Over the years I think I have migrated about 30 sites (normally to different CMS platforms) and there are always unique issues involved in every migration. Although each migration is unique there are some common issues that need to be addressed in almost every migration:
1. 301 Redirects
Unless you are just moving a site between two server and using the an identical platform it is likely the page urls will change which means that all inbound links and search engines will be looking unsuccessfully for the old page urls. A 301 redirect from the old page to the new page is the method all search engines prescribe for switching page urls.
In Apache this can be done in the htaccess file or each of the old pages can have a 301 redirect header to point to the new page (this is the only method available of ASP.NET sites).
2. Prevent Pages from Being Indexed on the Staging Site
Before the site goes live the content will be migrated to the new location and there will be testing of the new site which means it will be visible on the internet. Whilst it needs to be visible for testing you will not want search engines to start spidering your site and attempting to index the content under its testing url. The testing url is typically not published anywhere but search engines always seem to find new site – for example when you are communicating with other site workers or freelancers sometimes they will put a on a forum.
Simply add a robots.txt file to the root of the site with the text :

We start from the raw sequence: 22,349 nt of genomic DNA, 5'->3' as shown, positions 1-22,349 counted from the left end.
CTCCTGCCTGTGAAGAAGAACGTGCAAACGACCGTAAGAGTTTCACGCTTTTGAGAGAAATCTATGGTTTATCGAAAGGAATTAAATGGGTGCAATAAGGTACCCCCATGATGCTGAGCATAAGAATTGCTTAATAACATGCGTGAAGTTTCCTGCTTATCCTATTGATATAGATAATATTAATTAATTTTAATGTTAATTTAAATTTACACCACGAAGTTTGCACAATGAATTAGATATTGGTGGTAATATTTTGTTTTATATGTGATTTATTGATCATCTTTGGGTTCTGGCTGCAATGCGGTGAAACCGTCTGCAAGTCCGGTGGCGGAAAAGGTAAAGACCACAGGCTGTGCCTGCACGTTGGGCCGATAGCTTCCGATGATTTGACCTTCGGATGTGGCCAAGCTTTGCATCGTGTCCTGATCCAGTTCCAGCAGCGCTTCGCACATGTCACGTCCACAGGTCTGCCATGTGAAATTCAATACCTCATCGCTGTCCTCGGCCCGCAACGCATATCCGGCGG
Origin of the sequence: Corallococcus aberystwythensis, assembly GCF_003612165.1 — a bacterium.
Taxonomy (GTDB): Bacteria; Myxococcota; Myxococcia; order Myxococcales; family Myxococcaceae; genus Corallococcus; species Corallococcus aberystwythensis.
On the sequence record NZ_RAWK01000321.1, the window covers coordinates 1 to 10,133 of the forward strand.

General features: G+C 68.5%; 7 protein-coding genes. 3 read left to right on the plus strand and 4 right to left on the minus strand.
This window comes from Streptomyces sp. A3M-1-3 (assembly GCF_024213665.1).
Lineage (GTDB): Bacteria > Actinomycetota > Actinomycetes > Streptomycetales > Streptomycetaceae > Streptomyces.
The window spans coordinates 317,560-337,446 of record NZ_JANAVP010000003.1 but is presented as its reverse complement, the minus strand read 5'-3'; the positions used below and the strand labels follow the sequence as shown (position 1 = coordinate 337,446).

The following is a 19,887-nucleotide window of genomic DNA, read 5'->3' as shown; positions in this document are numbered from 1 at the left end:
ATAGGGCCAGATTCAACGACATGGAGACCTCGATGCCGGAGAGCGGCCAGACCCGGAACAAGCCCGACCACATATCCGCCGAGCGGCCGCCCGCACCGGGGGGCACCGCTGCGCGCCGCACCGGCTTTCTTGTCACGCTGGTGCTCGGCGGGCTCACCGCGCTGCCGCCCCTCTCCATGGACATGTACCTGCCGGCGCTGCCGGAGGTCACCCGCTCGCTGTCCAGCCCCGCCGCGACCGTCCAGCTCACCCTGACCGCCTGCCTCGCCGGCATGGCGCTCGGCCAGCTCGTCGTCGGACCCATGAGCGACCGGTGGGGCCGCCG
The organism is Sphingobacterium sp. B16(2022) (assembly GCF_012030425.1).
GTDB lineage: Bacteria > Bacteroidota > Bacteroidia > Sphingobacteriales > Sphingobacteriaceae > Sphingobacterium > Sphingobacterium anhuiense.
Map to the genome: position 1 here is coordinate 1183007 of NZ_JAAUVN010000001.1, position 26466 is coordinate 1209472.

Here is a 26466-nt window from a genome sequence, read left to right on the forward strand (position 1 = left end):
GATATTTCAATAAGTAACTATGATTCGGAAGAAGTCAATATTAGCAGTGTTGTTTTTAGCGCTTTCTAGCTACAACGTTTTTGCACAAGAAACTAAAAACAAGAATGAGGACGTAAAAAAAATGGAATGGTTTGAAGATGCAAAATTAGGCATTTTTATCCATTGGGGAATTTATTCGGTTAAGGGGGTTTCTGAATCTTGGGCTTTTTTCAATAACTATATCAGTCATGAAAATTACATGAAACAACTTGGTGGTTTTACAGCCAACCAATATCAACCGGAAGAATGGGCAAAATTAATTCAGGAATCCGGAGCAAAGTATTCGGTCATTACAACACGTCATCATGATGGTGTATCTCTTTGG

This will prevent any indexing, but be sure to remove this when the site goes live.
3. Communicate with Site Users
If the migration is accompanied with a redesign it is usually obvious that a migration has occurred but you should always inform site users of what is going on with the site that they visit. Normally a notice on the site, email, and twitter notification is best. Try involve site users as much as possible to make them feel more engaged with the site and also help in the trouble shooting – ask users to let you know about bugs or usability issues and maybe run a small competition with a giveaway.
4. Watch For Errors
Regardless of your testing, there will be errors once your site goes live. Firstly, an error landing page should be made to let the site fail gracefully and also encourage users to communicate with you if there is a persistent issue. Bugs should be tracked, normally through a bug capturing database but just looking at site logs can be sufficient for simple content sites.
Once the live is live you should also closely watch the site’s response time for indications of site issues or problems with the new host. Pingdom is a good tool for this.
Backup the entire legacy site and include everything that is required to recreate the site, database, config files, web pages etc as you may need to reestablish the site later.
6. Image / File Links
Most migrations will involve a change in directory structure so images in the pages and links to files or downl0ads will need to be changed. A migration is an ideal opportunity to host all images and files with a CDN.